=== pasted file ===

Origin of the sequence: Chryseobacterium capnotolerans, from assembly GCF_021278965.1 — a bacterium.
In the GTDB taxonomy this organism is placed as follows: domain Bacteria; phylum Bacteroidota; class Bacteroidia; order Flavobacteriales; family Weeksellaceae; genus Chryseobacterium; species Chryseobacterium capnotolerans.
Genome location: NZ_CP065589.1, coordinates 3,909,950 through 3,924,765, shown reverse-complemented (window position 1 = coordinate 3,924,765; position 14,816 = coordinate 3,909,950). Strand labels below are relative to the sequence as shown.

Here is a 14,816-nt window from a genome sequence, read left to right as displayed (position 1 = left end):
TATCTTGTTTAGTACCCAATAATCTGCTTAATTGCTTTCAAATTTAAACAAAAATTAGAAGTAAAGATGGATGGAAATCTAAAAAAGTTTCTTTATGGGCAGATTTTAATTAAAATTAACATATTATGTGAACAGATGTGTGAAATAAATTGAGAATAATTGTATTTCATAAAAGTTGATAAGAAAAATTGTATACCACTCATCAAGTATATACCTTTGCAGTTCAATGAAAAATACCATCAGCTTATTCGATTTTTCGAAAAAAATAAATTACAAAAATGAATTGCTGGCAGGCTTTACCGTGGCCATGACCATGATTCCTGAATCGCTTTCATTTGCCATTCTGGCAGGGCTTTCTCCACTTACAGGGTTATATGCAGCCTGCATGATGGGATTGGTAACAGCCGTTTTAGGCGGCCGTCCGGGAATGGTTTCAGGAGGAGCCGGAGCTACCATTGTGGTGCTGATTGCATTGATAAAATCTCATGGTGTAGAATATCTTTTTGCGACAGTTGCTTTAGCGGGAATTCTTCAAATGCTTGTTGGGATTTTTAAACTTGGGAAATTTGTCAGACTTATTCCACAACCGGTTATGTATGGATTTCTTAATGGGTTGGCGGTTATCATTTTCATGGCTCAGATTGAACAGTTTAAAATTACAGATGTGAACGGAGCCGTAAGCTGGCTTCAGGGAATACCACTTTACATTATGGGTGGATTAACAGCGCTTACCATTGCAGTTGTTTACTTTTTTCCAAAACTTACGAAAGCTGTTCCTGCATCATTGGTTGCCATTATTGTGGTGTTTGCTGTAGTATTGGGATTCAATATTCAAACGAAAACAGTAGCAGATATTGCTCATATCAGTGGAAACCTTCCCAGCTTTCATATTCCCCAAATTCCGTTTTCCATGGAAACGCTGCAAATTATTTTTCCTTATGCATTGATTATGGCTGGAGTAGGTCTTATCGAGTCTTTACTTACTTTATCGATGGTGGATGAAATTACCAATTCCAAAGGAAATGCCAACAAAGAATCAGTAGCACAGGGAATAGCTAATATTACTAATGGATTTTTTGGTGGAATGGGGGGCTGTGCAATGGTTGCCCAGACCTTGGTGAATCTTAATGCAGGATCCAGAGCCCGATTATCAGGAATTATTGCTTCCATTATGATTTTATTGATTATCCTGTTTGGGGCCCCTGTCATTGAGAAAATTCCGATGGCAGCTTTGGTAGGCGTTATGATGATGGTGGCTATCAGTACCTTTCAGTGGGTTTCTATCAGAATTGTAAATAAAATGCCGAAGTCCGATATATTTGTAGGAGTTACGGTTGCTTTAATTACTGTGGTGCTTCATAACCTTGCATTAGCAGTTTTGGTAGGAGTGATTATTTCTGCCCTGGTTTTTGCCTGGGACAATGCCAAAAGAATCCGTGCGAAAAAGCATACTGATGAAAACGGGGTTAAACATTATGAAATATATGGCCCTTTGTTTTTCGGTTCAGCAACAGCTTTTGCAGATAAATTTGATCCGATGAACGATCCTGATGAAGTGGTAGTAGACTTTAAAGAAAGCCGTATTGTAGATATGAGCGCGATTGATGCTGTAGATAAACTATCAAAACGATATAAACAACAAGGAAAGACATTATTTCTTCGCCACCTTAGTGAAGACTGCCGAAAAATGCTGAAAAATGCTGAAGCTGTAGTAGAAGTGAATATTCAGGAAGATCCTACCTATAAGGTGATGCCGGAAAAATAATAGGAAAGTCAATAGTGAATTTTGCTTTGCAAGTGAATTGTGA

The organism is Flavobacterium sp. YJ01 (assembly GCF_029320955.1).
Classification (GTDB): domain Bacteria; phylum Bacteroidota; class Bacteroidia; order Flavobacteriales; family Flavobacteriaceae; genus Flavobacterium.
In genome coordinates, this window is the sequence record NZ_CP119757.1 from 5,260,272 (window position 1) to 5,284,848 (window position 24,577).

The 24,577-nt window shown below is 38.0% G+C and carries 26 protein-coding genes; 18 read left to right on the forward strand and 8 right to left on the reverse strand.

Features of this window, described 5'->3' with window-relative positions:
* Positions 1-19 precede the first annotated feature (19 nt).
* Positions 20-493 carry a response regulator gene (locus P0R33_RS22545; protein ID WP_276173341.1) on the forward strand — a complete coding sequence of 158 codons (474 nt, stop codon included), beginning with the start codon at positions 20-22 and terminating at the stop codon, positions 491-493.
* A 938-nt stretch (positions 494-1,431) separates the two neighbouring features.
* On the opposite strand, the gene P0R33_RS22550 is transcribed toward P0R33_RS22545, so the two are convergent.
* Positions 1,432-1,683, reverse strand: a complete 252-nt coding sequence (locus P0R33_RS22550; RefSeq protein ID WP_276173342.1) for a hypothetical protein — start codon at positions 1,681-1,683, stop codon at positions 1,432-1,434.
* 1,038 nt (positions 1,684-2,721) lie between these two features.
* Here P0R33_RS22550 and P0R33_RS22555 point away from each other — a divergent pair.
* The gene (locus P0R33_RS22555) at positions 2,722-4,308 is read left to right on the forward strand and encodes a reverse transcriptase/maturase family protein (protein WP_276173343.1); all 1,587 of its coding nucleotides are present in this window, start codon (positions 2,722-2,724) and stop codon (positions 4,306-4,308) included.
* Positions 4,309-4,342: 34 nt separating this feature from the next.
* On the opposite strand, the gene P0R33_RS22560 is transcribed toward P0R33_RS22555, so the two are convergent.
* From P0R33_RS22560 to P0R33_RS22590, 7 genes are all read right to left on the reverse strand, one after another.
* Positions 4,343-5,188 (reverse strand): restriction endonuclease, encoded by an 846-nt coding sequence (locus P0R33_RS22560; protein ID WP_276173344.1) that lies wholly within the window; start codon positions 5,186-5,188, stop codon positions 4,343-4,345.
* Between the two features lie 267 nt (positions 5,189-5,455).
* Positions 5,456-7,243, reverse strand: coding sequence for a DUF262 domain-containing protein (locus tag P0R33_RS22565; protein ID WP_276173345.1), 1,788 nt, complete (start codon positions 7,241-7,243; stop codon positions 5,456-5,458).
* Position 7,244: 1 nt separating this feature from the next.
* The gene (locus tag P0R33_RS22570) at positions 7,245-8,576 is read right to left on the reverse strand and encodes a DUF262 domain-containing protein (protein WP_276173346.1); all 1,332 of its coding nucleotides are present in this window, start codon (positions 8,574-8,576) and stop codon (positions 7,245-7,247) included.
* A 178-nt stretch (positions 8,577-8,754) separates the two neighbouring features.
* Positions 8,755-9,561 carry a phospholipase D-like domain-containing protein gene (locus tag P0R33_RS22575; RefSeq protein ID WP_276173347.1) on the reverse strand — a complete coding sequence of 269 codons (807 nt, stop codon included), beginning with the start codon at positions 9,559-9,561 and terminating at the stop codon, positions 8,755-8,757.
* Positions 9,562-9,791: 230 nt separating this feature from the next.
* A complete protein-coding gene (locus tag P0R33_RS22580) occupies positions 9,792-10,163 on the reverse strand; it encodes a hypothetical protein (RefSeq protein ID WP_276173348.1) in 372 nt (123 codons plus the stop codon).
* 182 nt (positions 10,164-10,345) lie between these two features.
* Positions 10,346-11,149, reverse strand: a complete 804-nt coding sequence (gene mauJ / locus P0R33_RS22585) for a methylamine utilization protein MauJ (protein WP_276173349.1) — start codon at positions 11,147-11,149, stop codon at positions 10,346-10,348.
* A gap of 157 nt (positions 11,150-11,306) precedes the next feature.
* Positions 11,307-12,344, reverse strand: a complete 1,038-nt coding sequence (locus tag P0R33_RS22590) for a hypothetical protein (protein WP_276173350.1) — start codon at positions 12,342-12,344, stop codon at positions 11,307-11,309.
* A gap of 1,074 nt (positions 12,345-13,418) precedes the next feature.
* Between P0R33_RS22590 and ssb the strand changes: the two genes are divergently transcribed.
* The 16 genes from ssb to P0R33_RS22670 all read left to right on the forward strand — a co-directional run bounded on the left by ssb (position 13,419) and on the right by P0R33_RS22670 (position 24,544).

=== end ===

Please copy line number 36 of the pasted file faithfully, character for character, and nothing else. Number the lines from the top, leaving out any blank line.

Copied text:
* Between P0R33_RS22590 and ssb the strand changes: the two genes are divergently transcribed.